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Chiefs rookies say mental side is biggest adjustment to life in the NFL

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If you ask Chiefs rookies Travis Kelce and Tyler Bray, the mental side of life in the pros is the most difficult adjustment.

Streeter Lecka

Each year, the offseason process brings in a crop of new rookies via the draft and free agency who must acclimate to life at the pro level. It's a learning curve that swallows everyone, from college All-American to role players, and the pressure comes in two parts -- the physical side and the mental side. Based on responses from Kansas City Chiefs rookies Tyler Bray and Travis Kelce, it's the mental part that's the bigger hurdle thus far.

Speaking at Chiefs practice on Thursday, both players noted the difficulties in picking up a new playbook, terminology and methods. Bray, an undrafted free agent quarterback who has a good chance to stick, says he's just soaking everything up even when he's not taking reps on the field.


"The first couple days were a little different," Bray said. "You come in being the starter [in college] and have to sit there and take mental reps, kind of took me back to my freshman year."

Bray did say that the veterans on the roster like Alex Smith, Chase Daniel and Ricky Stanzi have taken him in and helped him make the transition a bit easier.

"They've helped out a lot," Bray said. "They're great guys. They know I'm going to come in and struggle at first with the playbook, it's a new system, a new type of offense. They've just helped out a lot."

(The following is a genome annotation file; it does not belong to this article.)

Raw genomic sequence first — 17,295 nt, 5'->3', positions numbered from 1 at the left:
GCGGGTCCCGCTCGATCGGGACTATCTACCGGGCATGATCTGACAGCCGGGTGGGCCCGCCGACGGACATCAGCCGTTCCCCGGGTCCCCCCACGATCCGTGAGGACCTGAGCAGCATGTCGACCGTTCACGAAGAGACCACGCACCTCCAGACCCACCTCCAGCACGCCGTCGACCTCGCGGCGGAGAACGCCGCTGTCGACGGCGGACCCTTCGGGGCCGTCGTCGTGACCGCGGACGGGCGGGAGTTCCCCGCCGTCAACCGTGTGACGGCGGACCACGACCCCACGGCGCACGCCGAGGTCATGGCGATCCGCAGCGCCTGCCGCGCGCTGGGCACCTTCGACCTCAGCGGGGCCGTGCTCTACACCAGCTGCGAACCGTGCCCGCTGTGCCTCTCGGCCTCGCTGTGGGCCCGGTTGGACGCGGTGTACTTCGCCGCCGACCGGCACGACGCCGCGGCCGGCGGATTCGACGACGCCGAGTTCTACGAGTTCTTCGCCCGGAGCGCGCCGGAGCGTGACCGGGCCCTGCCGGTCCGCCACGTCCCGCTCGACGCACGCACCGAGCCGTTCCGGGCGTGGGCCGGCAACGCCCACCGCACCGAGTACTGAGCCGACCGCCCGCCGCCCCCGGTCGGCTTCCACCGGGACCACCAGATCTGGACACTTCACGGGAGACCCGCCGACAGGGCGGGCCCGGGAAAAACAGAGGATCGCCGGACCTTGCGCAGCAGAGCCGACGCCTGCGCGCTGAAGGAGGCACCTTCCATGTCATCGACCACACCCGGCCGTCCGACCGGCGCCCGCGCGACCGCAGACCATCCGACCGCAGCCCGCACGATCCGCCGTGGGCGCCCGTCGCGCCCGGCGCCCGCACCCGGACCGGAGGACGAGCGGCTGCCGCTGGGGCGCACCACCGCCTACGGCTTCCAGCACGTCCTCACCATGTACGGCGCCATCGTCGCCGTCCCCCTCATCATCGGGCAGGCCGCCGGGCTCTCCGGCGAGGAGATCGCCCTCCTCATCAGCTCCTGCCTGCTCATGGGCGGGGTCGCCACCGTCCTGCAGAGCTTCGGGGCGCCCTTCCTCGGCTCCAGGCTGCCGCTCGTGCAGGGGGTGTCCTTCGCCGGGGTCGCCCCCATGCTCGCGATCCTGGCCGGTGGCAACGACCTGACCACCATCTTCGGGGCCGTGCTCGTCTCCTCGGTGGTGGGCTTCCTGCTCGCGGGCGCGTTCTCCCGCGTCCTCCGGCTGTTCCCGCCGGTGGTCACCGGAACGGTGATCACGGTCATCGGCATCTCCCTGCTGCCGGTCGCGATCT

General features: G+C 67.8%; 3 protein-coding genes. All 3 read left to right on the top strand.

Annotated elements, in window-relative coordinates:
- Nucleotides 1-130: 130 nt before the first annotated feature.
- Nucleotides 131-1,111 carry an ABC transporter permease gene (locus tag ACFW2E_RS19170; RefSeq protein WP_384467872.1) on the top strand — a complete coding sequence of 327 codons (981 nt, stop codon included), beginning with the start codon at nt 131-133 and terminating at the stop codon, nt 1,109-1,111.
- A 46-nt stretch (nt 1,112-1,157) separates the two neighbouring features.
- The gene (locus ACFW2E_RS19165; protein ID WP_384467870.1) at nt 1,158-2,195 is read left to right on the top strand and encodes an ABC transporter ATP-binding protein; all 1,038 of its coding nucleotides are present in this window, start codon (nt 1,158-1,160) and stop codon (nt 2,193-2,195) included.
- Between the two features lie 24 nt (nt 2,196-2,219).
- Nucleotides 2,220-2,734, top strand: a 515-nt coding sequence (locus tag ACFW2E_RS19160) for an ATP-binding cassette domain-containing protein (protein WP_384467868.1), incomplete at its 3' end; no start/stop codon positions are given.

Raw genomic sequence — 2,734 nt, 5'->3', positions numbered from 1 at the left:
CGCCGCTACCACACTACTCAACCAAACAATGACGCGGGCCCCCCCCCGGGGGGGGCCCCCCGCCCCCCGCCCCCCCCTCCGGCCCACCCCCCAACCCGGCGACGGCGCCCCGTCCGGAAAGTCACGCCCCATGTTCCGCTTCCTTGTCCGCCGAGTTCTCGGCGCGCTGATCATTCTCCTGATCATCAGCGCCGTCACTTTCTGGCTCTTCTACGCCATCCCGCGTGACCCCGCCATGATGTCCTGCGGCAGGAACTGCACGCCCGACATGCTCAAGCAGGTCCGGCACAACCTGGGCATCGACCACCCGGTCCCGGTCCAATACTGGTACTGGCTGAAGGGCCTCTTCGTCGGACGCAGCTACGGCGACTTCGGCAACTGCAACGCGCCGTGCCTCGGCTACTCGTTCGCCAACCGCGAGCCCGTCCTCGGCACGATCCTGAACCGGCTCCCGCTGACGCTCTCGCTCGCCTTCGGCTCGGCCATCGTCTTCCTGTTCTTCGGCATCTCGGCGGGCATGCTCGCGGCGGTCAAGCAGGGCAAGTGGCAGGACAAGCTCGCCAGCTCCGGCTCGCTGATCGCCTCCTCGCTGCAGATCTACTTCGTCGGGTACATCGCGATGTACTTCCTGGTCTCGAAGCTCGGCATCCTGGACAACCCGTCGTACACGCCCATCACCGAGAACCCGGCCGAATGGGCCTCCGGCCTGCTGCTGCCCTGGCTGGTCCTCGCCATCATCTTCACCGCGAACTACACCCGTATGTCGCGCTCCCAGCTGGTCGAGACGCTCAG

Kelce, the first of the Chiefs' two third-round selections, agreed with Bray that the mental side is the most difficult adjustment.

"Oh, by far. By far," he said. "Don't get me wrong, everybody's out here working their tail off trying to get better, but at the same time, everyone's still learning all the schemes and plays and things like that. It's definitely been fun."

For Kelce, the adjustments will include learning multiple positions within head coach Andy Reid's offensive schemes. The former Cincinnati tight end is a valuable and versatile offensive weapon, but first he must learn where and when to be on the field.

" I believe they're going to ask all the tight ends and all the players on the team to play in every single spot," said Kelce. "That's the luxury of being in Coach Reid's offense, is that you know you're going to be put in a different matchup every single play. And we're going to utilize that in every single position."

While there's much to learn, Kelce is also realistic in his approach. It's a gauntlet every incoming player must go through if they are to be successful and it just takes the time and effort to get there.

You can only expect so much," said Kelce. "It's been fun though. It's been adventurous. Just getting the entire offense down has been rough, but I'm coming around and I'm starting to get everything. So far so good."